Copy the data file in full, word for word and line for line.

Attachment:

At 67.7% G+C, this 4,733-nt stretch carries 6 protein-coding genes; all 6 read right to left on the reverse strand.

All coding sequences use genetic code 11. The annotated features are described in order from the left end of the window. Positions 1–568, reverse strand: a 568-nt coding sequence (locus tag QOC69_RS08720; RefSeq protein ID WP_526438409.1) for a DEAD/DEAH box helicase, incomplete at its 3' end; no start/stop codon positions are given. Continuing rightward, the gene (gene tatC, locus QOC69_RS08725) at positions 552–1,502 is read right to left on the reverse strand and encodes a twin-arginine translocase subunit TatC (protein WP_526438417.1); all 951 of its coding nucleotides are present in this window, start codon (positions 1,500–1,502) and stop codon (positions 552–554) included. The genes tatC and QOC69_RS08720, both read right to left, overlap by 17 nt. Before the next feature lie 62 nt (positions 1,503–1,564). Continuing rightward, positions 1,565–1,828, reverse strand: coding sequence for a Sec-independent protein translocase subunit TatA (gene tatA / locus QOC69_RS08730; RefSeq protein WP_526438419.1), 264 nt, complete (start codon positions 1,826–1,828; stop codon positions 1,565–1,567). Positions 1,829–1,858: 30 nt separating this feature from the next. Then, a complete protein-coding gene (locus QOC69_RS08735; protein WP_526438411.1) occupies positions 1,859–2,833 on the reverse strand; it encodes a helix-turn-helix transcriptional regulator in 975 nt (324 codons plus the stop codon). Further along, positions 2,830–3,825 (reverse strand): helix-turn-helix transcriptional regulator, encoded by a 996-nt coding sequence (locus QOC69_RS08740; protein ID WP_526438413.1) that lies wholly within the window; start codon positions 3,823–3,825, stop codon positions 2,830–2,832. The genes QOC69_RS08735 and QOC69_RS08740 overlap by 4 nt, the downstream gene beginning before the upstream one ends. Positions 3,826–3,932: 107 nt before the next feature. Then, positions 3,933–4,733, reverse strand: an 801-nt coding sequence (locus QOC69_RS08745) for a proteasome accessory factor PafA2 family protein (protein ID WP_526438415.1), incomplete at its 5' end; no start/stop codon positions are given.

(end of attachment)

At 67.7% G+C, this 4,733-nt stretch carries 6 protein-coding genes; all 6 read right to left on the reverse strand.

All coding sequences use genetic code 11. The annotated features are described in order from the left end of the window. Positions 1–568, reverse strand: a 568-nt coding sequence (locus tag QOC69_RS08720; RefSeq protein ID WP_526438409.1) for a DEAD/DEAH box helicase, incomplete at its 3' end; no start/stop codon positions are given. Continuing rightward, the gene (gene tatC, locus QOC69_RS08725) at positions 552–1,502 is read right to left on the reverse strand and encodes a twin-arginine translocase subunit TatC (protein WP_526438417.1); all 951 of its coding nucleotides are present in this window, start codon (positions 1,500–1,502) and stop codon (positions 552–554) included. The genes tatC and QOC69_RS08720, both read right to left, overlap by 17 nt. Before the next feature lie 62 nt (positions 1,503–1,564). Continuing rightward, positions 1,565–1,828, reverse strand: coding sequence for a Sec-independent protein translocase subunit TatA (gene tatA / locus QOC69_RS08730; RefSeq protein WP_526438419.1), 264 nt, complete (start codon positions 1,826–1,828; stop codon positions 1,565–1,567). Positions 1,829–1,858: 30 nt separating this feature from the next. Then, a complete protein-coding gene (locus QOC69_RS08735; protein WP_526438411.1) occupies positions 1,859–2,833 on the reverse strand; it encodes a helix-turn-helix transcriptional regulator in 975 nt (324 codons plus the stop codon). Further along, positions 2,830–3,825 (reverse strand): helix-turn-helix transcriptional regulator, encoded by a 996-nt coding sequence (locus QOC69_RS08740; protein ID WP_526438413.1) that lies wholly within the window; start codon positions 3,823–3,825, stop codon positions 2,830–2,832. The genes QOC69_RS08735 and QOC69_RS08740 overlap by 4 nt, the downstream gene beginning before the upstream one ends. Positions 3,826–3,932: 107 nt before the next feature. Then, positions 3,933–4,733, reverse strand: an 801-nt coding sequence (locus QOC69_RS08745) for a proteasome accessory factor PafA2 family protein (protein ID WP_526438415.1), incomplete at its 5' end; no start/stop codon positions are given.